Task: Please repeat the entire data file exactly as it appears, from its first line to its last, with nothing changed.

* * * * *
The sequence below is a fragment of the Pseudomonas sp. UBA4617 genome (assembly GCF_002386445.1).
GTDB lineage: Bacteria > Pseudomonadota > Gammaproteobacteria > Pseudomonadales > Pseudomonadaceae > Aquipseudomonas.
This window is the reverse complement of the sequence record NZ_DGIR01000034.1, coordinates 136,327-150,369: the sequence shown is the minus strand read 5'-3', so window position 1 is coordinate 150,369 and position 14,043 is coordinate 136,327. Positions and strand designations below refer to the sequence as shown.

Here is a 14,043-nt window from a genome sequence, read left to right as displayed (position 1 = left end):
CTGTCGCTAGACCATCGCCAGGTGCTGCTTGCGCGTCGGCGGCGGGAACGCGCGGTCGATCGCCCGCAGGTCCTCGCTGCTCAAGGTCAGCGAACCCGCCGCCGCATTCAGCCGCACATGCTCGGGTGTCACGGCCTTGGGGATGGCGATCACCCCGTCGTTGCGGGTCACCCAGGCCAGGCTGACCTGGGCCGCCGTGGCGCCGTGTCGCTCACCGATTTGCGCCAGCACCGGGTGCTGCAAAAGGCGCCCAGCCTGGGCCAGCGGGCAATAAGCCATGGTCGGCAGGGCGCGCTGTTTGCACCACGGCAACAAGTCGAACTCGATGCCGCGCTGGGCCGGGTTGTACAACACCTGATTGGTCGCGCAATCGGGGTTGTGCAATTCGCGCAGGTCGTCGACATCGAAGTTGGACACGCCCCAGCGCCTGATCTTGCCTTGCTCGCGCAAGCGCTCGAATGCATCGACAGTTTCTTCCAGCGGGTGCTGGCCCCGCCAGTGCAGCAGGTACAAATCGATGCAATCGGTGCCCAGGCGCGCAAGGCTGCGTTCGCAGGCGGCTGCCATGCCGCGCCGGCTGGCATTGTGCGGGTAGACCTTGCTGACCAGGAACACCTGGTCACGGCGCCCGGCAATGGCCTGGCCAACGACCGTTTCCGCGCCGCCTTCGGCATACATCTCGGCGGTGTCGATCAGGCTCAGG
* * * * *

The sequence below is a fragment of the Pseudomonas sp. UBA4617 genome (assembly GCF_002386445.1).
GTDB lineage: Bacteria > Pseudomonadota > Gammaproteobacteria > Pseudomonadales > Pseudomonadaceae > Aquipseudomonas.
This window is the reverse complement of the sequence record NZ_DGIR01000034.1, coordinates 136,327-150,369: the sequence shown is the minus strand read 5'-3', so window position 1 is coordinate 150,369 and position 14,043 is coordinate 136,327. Positions and strand designations below refer to the sequence as shown.

Here is a 14,043-nt window from a genome sequence, read left to right as displayed (position 1 = left end):
CTGTCGCTAGACCATCGCCAGGTGCTGCTTGCGCGTCGGCGGCGGGAACGCGCGGTCGATCGCCCGCAGGTCCTCGCTGCTCAAGGTCAGCGAACCCGCCGCCGCATTCAGCCGCACATGCTCGGGTGTCACGGCCTTGGGGATGGCGATCACCCCGTCGTTGCGGGTCACCCAGGCCAGGCTGACCTGGGCCGCCGTGGCGCCGTGTCGCTCACCGATTTGCGCCAGCACCGGGTGCTGCAAAAGGCGCCCAGCCTGGGCCAGCGGGCAATAAGCCATGGTCGGCAGGGCGCGCTGTTTGCACCACGGCAACAAGTCGAACTCGATGCCGCGCTGGGCCGGGTTGTACAACACCTGATTGGTCGCGCAATCGGGGTTGTGCAATTCGCGCAGGTCGTCGACATCGAAGTTGGACACGCCCCAGCGCCTGATCTTGCCTTGCTCGCGCAAGCGCTCGAATGCATCGACAGTTTCTTCCAGCGGGTGCTGGCCCCGCCAGTGCAGCAGGTACAAATCGATGCAATCGGTGCCCAGGCGCGCAAGGCTGCGTTCGCAGGCGGCTGCCATGCCGCGCCGGCTGGCATTGTGCGGGTAGACCTTGCTGACCAGGAACACCTGGTCACGGCGCCCGGCAATGGCCTGGCCAACGACCGTTTCCGCGCCGCCTTCGGCATACATCTCGGCGGTGTCGATCAGGCTCAGG